CONTINUED FROM #3: Patients should not become pregnant or breastfeed while on this study. The effects of TAK-228 and metformin on the developing human fetus are unknown. Should a woman become pregnant or suspect she is pregnant, she should inform her treatment physician immediately. Male patients, even if surgically sterilized (ie, status post-vasectomy), who: Agree to practice highly effective barrier contraception during the entire study treatment period and through 120 days after the last dose of study drug, or Agree to practice true abstinence, when this is in line with the preferred and usual lifestyle of the patient, as described in #3 above. Agree not to donate sperm during the course of this study or within 120 days after receiving their last dose of study drug.
Patients must have a diagnosis of advanced or metastatic malignancy that is refractory to standard therapies, who have relapsed after standard therapy, or whose cancers have no standard therapy that induces a CR rate of at least 10% or improves survival by at least three months.
Eastern Cooperative Oncology Group (ECOG) performance status and/or other performance status </= 1.
Adequate organ function, as specified below, within 7 days before the first dose of study drug: a) Bone marrow reserve consistent with: absolute neutrophil count (ANC) >/= 1.5 x 10^9/L; platelet count >/= 100 x 10^9/L; hemoglobin >/= 9 g/dL without transfusion within 1 week preceding study drug administration; b) Hepatic: total bilirubin </= 1.5 x upper limit of normal (ULN), transaminases (aspartate aminotransferase/serum glutamic oxaloacetic transaminase-AST/SGOT and alanine aminotransferase/serum glutamic pyruvic transaminase-ALT/SGPT) </= 2.5 x ULN (</= 5 x ULN if liver metastases are present); c) Renal: creatinine clearance >/=50 mL/min based either on Cockroft-Gault estimate or based on urine collection (12 or 24 hour); d) Metabolic: fasting serum glucose (</= 130 mg/dL) and fasting triglycerides </= 300 mg/dL.
Ability to swallow oral medications.
Patients with diabetes are allowed and may be on antidiabetic treatment other than Metformin. The diabetes must be under control within normal range (HbA1C </=7%).
Patients must be at least 5 half-lives beyond previous treatment with metformin and currently not taking metformin.

Patient Q&A Section

Have there been any new discoveries for treating cancer?

"Not yet. But the new CRISPR-Cas9 system does have potential to destroy cancer. I would like to see (and maybe, someday I hope, experience) it being used to treat multiple cancers - including leiomyosarcoma - in patients. So where’s Leyo?" - Anonymous Online Contributor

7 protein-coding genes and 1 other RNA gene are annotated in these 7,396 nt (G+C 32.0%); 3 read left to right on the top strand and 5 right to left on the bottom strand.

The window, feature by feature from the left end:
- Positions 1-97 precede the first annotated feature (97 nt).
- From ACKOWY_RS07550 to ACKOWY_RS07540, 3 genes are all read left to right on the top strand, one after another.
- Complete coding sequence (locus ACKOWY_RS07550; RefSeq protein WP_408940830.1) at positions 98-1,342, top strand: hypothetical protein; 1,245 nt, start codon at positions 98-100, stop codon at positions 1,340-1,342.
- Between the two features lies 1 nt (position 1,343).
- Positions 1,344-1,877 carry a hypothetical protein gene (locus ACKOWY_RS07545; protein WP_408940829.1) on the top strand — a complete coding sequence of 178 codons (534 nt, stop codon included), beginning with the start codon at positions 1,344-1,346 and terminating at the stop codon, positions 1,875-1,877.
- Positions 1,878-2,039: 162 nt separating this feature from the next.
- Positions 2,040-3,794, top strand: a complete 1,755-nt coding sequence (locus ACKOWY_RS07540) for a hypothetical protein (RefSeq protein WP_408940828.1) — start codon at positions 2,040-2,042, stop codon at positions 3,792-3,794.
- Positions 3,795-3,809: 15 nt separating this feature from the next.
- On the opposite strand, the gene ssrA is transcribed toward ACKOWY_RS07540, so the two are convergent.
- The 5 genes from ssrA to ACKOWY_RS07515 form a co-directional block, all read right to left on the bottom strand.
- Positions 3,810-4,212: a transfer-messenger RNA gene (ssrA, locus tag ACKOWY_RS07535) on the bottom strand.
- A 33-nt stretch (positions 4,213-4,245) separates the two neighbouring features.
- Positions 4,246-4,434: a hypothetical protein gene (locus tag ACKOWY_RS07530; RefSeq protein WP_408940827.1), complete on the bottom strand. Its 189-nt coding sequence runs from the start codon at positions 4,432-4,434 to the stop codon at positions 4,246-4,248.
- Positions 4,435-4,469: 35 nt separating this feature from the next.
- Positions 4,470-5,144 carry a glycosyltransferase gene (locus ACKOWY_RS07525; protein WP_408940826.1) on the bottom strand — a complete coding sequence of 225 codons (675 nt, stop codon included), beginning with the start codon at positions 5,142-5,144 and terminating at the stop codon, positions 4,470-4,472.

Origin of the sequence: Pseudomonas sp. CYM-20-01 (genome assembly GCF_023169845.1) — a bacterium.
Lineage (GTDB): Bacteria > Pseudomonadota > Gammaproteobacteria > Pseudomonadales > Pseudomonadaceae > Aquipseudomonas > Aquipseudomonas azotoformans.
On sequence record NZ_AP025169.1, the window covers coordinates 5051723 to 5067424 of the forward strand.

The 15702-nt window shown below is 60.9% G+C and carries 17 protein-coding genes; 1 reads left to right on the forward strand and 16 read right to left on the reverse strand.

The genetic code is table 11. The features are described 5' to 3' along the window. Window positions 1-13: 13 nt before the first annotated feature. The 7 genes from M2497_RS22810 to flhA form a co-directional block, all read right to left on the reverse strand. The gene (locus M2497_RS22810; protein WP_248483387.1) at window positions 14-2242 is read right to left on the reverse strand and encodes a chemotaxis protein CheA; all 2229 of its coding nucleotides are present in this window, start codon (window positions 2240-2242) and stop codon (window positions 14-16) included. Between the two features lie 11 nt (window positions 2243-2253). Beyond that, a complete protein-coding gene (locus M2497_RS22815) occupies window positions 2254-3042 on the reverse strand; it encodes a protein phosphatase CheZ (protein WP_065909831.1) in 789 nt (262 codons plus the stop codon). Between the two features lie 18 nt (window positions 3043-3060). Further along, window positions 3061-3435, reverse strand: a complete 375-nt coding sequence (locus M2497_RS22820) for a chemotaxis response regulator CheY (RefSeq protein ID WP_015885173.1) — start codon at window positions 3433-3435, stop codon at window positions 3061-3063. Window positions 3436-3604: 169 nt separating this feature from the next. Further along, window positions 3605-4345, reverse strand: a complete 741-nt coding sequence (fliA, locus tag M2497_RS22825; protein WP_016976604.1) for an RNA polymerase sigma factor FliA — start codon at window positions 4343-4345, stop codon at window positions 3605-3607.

Unverified Answer

How many people get cancer a year in the United States?

"About 3.7 million people a year are expected to develop cancer; 1.6 million from lung cancer, 1.3 million from prostate cancer, and 0.8 million from colon cancer. These numbers will increase as the overall US population ages." - Anonymous Online Contributor

Unverified Answer

What is cancer?

"Cancer is an incurable disease that occurs when cells are no longer able to regulate themselves. There are more than 20 common cancer types and there are many rarer types. Most cancers are caused by environmental agents such as tobacco, excessive alcohol use, or chemicals such as the hepatitis B virus. The disease typically arises from normal body cells and the rate of tumour formation is lower in those with good immunity. Tumour cells invade surrounding tissues and set up camps so that they may grow new blood vessels and other nutrients. The exact cause of cancer remains unclear. The disease is not contagious." - Anonymous Online Contributor

Unverified Answer

What are common treatments for cancer?

"Common treatment for cancer includes radiation, biotherapy, surgery, chemotherapy, and hormonal therapy (HRT). The prognosis of cancer depends on the staging, where the best treatment options are determined by how advanced the cancer is, and treatment options for individuals vary vastly in a given population (or type of cancer). There is no cure or vaccine, and treatment typically involves surgery to remove or destroy cancer cells or tumors.\n" - Anonymous Online Contributor

Unverified Answer

Can cancer be cured?

"Cancer therapy can prevent cancer symptoms. However, given the present level of cancer control, it is probably impossible to eradicate cancer completely, which indicates that cancer can not be cured but only prevented." - Anonymous Online Contributor

Unverified Answer